A structured approach to OCM typically includes the following streams*:
Mobilize & Align Leaders to establish agreements on the initiative benefits, direction and issues, as well as leverage strengths of individual leaders to facilitate user adoption of change.
Assess the Organizational Impact, Improve Process and Monitor Risks associated with the change initiative. Include Stakeholder Management to define and involve your key stakeholder groups and individuals, assess their level of commitment and influence over the program. Assess and plan integration opportunities and requirements.
Engage and Communicate the workforce using targeted and effective collateral to promote awareness, understanding, acceptance and adoption. Ensure consistent branding across all media, including new or updated ServiceNow Employee Service Centers.
Train the Workforce to operate effectively in the new environment by designing and delivering multi-channel training and development activities.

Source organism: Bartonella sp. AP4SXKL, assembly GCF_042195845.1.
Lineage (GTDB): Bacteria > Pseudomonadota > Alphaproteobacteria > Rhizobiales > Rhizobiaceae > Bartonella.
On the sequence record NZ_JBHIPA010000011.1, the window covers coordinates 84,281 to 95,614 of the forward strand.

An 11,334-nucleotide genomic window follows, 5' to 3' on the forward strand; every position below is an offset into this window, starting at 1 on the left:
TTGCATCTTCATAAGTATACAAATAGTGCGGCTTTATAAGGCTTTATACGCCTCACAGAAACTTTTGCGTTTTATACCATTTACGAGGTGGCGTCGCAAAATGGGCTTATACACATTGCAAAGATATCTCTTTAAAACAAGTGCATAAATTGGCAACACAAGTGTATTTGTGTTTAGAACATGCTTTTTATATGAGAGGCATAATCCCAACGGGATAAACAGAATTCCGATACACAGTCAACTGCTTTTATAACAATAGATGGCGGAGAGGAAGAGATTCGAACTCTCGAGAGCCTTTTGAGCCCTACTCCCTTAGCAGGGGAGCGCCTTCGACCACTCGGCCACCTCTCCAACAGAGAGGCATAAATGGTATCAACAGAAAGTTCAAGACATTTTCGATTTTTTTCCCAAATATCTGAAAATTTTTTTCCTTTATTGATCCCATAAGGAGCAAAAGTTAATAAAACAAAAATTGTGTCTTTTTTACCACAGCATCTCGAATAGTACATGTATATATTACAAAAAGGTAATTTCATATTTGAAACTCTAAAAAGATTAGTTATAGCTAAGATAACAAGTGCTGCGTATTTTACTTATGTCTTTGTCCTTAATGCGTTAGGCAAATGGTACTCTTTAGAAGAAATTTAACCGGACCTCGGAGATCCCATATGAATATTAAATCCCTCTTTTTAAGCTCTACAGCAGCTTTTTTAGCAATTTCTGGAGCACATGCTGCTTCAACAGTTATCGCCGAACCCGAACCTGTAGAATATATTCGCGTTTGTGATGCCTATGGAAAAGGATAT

Address Business Readiness by understanding the culture, redefining the organizational structure, and the redeployment of knowledge workers, where opportunities exist. Manage integration issues and minimize business disruption.
Focus on Benefit Realization by increasing the probability of successful organizational change. Set and measure KPIs and establish regular reporting with results-oriented actions to drive desired behavior. Perform post go-live surveys, review and incorporate lessons learned, address gaps in survey results. Prepare and equip managers and employees to thrive in the new environment.
* note that this is the OCM portion of the initiative, not the complete program
The organized and deliberate attention to the how the organization will adopt these changes is intentional and just a part of the required program for success. It becomes clear that as you deliver new service capabilities to the organization, the way those services are delivered changes. In order for the enterprise to effectively consume those changes, they will need to be exposed, understood, embraced and adopted. Some of the changes that users will see include: